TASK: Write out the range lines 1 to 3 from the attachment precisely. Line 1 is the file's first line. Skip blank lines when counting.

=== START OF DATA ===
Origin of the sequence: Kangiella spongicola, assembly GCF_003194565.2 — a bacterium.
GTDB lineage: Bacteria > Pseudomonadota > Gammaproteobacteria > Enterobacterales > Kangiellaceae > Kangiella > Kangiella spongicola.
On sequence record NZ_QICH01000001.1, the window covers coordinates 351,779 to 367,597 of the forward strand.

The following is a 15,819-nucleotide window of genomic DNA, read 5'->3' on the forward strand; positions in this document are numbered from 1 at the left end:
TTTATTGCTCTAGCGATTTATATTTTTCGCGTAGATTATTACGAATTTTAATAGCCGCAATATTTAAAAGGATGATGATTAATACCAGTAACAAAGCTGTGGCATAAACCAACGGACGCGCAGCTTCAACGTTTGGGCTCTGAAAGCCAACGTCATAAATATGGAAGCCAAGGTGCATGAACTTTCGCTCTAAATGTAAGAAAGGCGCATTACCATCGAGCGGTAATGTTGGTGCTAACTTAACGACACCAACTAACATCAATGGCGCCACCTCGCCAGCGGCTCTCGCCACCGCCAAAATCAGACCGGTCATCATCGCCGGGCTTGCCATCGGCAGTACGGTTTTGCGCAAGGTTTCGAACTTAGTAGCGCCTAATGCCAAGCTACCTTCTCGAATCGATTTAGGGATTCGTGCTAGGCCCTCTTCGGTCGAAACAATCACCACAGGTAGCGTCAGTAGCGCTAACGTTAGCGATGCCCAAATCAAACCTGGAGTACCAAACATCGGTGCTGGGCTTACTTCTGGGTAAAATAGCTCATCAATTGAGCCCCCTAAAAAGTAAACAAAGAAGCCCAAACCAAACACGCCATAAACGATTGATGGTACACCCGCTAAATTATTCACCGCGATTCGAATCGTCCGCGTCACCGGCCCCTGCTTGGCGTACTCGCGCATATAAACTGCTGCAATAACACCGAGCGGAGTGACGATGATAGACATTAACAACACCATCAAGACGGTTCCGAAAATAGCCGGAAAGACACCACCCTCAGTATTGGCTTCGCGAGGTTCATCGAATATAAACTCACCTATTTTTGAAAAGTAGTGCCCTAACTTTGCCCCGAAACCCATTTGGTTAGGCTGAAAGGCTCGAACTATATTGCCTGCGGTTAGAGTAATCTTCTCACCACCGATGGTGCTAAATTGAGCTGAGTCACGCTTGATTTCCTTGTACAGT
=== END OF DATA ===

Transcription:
Origin of the sequence: Kangiella spongicola, assembly GCF_003194565.2 — a bacterium.
GTDB lineage: Bacteria > Pseudomonadota > Gammaproteobacteria > Enterobacterales > Kangiellaceae > Kangiella > Kangiella spongicola.
On sequence record NZ_QICH01000001.1, the window covers coordinates 351,779 to 367,597 of the forward strand.